With all the recent fuss in the media and the global sourcing industry about protectionism derailing new engagements, I wanted to set the record straight with some brand new survey data and some views into President Obama's current position, that protectionism is not proving to be as big an impediment behind companies' making outsourcing decisions in the near future as many people have stated.
To this end, I wanted to share some preliminary data from our current survey on global sourcing dynamics that tackles the issues preventing companies from making outsourcing decisions this year:
Barely 15% of 125 buyers currently surveyed view moving jobs offshore as a very important factor preventing an outsourcing decision this year, while close to half view upfront transformation costs and potential disruption to their organizations very important factors. As Professor Bob Kennedy pointed out to us recently, there is a growing chasm between political rhetoric and action. So while people in media, politics and in other settings, whose jobs are unaffected by global sourcing, are publicly voicing their objections, those executives fighting to drive costs out of their businesses and move onto more innovative global delivery models, clearly have other priorities.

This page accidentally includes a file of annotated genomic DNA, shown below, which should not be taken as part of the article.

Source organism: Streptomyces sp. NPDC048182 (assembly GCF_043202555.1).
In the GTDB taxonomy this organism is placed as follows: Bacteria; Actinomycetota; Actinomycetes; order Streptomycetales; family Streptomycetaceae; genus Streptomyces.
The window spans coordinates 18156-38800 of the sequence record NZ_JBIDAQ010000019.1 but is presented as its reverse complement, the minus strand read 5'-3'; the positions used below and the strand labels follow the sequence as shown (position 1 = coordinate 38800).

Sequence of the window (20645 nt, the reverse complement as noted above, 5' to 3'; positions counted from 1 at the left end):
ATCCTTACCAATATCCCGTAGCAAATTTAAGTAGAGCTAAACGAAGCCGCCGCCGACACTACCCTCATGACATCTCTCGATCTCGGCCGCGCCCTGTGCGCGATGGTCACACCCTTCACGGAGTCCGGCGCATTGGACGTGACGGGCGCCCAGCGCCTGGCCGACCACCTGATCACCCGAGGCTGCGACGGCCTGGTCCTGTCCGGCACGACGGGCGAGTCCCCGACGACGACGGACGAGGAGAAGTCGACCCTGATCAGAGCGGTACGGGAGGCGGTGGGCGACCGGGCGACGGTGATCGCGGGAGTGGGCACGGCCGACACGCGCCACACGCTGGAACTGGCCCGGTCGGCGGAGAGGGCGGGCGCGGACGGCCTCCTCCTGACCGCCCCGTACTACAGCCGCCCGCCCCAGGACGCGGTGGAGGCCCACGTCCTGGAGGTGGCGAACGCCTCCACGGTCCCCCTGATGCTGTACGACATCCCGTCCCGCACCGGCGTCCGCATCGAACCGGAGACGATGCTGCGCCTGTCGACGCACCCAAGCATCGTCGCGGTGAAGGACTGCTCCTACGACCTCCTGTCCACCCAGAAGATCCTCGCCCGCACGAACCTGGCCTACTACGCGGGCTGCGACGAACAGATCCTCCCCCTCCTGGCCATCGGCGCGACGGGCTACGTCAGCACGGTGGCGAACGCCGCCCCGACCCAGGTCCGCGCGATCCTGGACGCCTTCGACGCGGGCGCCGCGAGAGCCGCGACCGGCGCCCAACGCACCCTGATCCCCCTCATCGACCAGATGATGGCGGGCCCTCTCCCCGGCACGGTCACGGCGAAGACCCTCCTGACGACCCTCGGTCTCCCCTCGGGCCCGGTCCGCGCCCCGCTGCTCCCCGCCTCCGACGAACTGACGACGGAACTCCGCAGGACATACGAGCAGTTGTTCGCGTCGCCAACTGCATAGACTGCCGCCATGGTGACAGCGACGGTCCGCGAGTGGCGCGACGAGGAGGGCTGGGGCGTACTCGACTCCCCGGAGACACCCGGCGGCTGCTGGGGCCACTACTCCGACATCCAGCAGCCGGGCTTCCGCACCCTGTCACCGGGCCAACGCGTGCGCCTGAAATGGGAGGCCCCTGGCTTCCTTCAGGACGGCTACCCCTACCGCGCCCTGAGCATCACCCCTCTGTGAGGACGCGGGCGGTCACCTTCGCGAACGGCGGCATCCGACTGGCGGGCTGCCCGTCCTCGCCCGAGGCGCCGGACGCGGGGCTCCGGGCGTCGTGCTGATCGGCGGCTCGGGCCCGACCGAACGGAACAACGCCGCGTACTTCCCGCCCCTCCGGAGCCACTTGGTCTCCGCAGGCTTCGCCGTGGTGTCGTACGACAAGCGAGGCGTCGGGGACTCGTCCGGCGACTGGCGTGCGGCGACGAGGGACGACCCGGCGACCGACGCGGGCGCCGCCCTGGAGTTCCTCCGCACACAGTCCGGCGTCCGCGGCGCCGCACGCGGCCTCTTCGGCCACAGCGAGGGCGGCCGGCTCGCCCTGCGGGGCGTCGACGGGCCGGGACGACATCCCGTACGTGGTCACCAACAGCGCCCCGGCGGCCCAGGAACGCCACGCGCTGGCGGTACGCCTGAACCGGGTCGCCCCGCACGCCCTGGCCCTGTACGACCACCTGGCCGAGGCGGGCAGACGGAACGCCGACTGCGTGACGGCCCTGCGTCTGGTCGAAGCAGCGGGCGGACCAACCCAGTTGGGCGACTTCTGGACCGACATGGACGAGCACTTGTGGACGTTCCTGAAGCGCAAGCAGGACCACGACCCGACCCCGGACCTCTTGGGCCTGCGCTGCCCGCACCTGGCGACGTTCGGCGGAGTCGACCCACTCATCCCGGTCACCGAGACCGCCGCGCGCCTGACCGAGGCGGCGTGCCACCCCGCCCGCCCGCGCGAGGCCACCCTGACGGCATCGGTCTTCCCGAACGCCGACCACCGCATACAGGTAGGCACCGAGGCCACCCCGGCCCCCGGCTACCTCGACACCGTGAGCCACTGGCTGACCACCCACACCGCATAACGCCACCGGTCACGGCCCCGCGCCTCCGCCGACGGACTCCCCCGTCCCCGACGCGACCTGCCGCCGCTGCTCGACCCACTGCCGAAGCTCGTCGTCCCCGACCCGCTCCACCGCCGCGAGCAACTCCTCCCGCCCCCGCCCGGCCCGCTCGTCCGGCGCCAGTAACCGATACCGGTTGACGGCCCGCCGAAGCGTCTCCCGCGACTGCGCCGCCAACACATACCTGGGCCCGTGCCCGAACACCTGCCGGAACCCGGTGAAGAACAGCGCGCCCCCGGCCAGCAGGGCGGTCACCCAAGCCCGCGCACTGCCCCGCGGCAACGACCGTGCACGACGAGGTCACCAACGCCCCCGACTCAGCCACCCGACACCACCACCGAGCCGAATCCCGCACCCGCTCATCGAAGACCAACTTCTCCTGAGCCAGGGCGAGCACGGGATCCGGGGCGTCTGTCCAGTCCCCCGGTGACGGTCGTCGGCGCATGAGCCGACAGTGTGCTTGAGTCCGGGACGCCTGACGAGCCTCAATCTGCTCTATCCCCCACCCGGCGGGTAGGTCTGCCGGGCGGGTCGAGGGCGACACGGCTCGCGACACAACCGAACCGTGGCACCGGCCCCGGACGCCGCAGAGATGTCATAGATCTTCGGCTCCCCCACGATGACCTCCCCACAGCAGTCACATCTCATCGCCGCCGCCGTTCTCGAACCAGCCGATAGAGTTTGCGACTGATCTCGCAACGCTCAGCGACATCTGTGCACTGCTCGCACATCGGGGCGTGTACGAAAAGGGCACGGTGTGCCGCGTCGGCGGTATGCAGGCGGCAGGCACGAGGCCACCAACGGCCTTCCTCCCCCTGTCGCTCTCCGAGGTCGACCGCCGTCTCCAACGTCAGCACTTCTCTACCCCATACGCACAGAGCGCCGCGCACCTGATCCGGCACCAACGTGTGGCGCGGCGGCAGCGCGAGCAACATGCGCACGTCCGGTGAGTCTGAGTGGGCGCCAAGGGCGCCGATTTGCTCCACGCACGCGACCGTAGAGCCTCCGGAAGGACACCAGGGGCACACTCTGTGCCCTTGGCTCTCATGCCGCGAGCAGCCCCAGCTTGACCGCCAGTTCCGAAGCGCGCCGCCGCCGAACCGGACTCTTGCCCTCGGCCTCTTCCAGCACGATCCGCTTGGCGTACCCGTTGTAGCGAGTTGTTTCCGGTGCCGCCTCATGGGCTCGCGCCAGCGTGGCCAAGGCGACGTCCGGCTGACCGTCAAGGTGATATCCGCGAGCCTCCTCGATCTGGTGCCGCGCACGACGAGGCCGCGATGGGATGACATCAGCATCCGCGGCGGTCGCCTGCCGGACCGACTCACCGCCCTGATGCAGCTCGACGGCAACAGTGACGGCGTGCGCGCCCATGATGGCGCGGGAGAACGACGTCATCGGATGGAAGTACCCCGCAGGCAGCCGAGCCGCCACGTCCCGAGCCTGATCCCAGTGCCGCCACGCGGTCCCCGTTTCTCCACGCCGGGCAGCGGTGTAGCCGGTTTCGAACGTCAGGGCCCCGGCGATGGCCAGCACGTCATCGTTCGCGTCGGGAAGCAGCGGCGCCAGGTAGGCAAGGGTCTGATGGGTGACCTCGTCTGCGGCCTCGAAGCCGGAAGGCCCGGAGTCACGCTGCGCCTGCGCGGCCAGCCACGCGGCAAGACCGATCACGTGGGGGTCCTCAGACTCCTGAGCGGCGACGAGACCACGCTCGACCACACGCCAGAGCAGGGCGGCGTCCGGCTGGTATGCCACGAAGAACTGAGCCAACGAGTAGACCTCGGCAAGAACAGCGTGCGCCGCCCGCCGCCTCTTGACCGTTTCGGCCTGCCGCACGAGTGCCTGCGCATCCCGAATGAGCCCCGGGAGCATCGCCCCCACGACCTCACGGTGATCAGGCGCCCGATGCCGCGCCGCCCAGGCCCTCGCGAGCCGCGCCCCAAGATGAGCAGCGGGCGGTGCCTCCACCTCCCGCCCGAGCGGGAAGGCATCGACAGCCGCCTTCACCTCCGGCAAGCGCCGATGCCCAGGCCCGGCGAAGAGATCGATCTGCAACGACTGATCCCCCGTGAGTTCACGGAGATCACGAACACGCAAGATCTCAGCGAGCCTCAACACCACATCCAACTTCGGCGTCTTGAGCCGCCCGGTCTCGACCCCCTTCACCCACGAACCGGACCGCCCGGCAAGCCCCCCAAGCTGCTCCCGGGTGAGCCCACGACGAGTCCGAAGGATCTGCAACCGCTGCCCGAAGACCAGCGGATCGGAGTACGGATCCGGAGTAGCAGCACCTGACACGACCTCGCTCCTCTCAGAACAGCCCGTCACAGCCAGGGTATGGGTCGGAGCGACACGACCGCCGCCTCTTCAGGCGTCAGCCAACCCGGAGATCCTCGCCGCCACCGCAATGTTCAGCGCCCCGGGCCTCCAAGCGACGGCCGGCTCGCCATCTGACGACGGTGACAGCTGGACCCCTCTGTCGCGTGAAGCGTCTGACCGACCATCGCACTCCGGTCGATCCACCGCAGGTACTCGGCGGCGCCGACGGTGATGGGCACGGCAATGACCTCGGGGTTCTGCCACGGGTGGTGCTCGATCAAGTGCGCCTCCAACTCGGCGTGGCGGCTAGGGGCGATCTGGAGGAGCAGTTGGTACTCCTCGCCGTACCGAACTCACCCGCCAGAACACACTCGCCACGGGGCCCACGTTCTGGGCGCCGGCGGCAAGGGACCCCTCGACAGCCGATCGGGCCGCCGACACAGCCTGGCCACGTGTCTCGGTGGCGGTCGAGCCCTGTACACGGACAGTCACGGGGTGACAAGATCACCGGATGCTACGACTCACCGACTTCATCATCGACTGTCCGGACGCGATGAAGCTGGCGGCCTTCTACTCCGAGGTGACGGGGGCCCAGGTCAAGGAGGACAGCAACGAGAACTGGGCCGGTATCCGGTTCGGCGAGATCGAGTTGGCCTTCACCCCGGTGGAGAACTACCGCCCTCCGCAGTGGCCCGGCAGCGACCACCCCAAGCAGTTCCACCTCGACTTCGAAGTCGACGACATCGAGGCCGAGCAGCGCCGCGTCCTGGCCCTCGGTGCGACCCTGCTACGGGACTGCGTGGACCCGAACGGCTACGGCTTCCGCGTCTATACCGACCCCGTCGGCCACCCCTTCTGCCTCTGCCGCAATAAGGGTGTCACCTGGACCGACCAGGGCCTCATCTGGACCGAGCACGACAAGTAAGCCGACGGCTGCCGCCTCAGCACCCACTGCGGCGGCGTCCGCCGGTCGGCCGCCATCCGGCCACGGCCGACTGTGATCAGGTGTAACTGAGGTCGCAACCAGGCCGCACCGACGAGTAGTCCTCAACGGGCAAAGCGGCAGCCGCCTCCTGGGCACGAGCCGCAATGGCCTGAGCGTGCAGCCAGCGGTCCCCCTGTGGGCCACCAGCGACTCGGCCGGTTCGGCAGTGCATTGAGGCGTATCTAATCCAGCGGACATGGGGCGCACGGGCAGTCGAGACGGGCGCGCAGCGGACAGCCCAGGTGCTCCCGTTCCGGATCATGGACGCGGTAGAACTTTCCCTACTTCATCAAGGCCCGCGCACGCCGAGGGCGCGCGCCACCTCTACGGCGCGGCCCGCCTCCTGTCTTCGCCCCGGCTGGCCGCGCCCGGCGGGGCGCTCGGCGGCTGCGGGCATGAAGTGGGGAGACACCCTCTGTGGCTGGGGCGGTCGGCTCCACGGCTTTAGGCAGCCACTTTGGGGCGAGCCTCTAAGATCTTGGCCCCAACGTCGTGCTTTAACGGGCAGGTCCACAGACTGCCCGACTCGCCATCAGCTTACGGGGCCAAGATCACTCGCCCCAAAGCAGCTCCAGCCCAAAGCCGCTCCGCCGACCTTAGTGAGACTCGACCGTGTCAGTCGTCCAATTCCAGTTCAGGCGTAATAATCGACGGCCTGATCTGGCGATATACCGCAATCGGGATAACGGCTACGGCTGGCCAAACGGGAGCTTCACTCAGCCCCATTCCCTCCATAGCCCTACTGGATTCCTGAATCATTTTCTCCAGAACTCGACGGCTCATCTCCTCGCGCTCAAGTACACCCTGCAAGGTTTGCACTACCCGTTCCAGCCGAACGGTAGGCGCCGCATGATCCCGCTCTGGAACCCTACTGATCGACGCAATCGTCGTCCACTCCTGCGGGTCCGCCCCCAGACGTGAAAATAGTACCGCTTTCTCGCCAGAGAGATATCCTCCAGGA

Clearly, President Obama needs to put together tactical measures if he wants to deter buyers from using offshore resources, but when you look at his new appointments and current lack of anti-offshoring policy, you start to wonder if he is going to pursue any policies with teeth that will impede offshore outsourcing in the future. The following clip from CNN discussed his recent appointments of Diane Farrell, the former Director of McKinsey's Global Institute, and Jeffrey Immelt, GE's CEO. Both are strong public advocates of a global sourcing model: